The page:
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Memories of the 28th Century

Big Lies and Fake News

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A lie told often enough becomes truth.
Nicolai Lenin

The expression was coined by Adolf Hitler, when he dictated his 1925 book Mein Kampf, about the use of a lie so "colossal" that no one would believe that someone "could have the impudence to distort the truth so infamously." from Mein Kampf

“...a deceitful man will always find plenty who are ready to be deceived.” from Machiavelli's, The Prince, note 2, at ch. XVIII

The idea of telling big lies has been around for longer than we would like to think. We shouldn’t be surprised that Trump is using that technique that was loved by his heroes, Benito Mussolini and Adolph Hitler. But we should keep in mind that big lies are falsehoods, and they usually hide even bigger lies. When Trump first starting calling news that did not please him “fake news”, it was a signal that Trump was telling lies and trying to use the big lie technique of repeating his lies until people started to believe them. Don’t be fooled; a lie remains a lie regardless of how many times it is repeated.

It wasn’t very long ago when broadcast news was generally believable. Sometimes the reporters were confused or misinformed, but they didn’t tell direct lies. On occasions when they learned that they had reported something that turned out to be wrong, the reporter would apologize. And that was only a few decades ago.

When network made false reports about the Vietnam War in the 1960’s and ‘70’s, it was because they had been lied to, or their informant was ignorant. Some have apologized for giving false information years afterward. Even Robert McNamara eventually apologized for not giving the whole truth.

In the past fake news was deliberately reported only as part of satire or from ignorance. Edgar A. Poe wrote “The Balloon Hoax” in the 1840’s, and it appears to have been done as an attempt at humor. More than a hundred years before that Jonathan Swift had written “A Modest Proposal” as satire, but it was so well done that some people took it at face value. Mark Twain wrote a number of things that were presented as if they were factual even though they were not. We can forgive people who write satire, because they do not intend to be taken at face value, and the real meaning is usually easy for a discerning reader to determine.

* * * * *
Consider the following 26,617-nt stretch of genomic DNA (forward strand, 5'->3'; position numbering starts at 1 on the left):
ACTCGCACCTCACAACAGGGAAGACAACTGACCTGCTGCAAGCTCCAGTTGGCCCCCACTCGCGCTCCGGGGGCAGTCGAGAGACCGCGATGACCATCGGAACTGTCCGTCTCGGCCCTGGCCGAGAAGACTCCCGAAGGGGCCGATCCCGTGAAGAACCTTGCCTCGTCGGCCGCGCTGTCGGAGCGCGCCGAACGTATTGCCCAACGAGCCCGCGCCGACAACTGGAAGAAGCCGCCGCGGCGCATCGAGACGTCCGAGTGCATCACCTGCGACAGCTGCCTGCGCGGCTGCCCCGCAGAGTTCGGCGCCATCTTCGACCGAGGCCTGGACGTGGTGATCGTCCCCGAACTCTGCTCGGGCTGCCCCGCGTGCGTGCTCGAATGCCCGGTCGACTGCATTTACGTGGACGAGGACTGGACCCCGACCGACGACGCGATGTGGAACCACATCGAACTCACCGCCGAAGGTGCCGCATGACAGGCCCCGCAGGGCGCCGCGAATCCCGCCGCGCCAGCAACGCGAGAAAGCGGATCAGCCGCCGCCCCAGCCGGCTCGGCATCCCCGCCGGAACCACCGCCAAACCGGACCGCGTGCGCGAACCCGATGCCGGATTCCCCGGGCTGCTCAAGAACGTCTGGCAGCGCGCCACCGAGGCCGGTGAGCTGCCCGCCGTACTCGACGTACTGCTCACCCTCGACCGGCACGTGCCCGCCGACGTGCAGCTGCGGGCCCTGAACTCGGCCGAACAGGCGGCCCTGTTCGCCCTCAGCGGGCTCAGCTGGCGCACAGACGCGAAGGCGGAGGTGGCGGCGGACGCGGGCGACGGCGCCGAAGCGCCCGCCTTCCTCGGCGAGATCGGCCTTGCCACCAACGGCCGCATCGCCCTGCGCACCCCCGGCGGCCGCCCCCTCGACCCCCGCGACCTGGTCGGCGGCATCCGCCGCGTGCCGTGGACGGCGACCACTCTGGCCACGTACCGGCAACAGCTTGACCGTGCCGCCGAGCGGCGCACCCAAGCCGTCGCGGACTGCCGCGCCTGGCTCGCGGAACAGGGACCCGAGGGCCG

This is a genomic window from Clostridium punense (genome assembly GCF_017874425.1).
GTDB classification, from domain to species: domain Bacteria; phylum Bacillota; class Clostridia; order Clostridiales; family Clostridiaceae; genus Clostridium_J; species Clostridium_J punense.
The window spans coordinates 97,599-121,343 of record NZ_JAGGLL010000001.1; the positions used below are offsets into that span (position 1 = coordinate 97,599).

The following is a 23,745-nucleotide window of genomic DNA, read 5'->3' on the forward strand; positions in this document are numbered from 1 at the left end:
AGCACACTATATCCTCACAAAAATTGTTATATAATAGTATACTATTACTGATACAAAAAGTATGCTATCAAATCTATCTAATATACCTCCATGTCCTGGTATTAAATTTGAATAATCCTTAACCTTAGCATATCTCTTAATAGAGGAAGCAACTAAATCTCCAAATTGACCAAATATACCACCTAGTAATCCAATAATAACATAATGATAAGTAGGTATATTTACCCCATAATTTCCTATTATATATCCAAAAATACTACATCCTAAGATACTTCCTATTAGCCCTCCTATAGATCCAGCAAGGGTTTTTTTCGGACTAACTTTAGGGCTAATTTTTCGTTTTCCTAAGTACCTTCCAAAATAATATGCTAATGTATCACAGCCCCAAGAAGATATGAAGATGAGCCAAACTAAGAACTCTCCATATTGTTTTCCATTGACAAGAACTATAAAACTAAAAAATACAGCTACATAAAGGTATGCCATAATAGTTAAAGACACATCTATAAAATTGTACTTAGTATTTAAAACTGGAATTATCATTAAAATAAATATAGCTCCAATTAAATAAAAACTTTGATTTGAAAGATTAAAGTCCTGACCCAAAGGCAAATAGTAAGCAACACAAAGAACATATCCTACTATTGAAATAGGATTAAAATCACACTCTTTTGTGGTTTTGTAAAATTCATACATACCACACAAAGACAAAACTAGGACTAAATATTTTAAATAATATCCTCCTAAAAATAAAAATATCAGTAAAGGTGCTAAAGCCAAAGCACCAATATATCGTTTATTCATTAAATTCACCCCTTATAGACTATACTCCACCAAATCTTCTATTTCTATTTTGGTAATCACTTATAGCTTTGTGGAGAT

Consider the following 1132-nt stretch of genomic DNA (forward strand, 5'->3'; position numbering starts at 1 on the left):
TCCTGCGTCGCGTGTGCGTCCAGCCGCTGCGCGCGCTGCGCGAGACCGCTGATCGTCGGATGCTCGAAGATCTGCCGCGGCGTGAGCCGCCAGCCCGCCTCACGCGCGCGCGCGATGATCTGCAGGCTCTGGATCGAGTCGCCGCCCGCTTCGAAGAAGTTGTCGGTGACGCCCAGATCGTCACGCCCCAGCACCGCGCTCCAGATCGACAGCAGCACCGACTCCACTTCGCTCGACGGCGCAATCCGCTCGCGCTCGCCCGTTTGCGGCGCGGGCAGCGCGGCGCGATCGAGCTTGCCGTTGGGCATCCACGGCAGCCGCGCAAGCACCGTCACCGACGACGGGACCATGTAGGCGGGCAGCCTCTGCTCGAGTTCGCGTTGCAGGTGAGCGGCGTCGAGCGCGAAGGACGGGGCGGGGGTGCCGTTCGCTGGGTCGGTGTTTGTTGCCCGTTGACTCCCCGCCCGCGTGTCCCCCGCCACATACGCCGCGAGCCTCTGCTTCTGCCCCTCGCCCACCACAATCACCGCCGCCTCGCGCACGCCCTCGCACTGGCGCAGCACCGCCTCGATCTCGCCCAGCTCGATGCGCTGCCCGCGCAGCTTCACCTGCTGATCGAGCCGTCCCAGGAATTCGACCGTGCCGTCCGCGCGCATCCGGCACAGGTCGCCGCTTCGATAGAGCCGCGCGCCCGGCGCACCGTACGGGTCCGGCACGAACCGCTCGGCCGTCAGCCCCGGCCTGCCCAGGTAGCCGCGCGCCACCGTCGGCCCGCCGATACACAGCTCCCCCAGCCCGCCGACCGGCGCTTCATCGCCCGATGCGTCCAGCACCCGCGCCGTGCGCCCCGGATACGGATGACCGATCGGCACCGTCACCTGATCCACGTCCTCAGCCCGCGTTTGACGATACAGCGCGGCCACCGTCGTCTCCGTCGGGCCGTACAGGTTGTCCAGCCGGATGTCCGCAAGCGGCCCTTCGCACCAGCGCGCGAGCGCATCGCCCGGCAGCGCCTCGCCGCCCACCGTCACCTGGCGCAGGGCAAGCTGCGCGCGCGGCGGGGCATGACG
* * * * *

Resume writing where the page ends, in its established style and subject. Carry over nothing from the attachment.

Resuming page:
More recently, weather forecasts started being included in TV news, even though the data and understanding of weather processes was not well enough known to be reported as fact, and professional meteorologists consider being correct 30% of the time to be good. That was when false reporting first became acceptable, and has gotten worse since then.

In the past century the problem of fake news has become too big, and the use of lies to push political ideology makes it even worse. Trump has put the technique together in a way that wasn’t previous been seen in the U.S.A. We have learned that when Trump claims that something is fake news, it usually means that it is accurate but it is something that Trump does not want to have generally known.

Trump has lied hundreds of times, and people have run down the facts:

To counter his lies he claims that the actual facts are “fake news”, and characterizing them that way is yet another ‘big lie’. There are people who actually believe that Trump’s lies are the truth, so his use of the “big lie” is partly effective, but there are places and people who check; is one, and this link is to their Trump Archives.

The Washington Post had an article in May of this year about the 3001 lies that Trump had told. There probably are a few more by now.

Trump has interesting company, and one can tell a lot about a person from the company he keeps: ‎Goebbels, Lenin, Hitler. The only way to fight big lies is with facts. He has to be called on every lie he tells.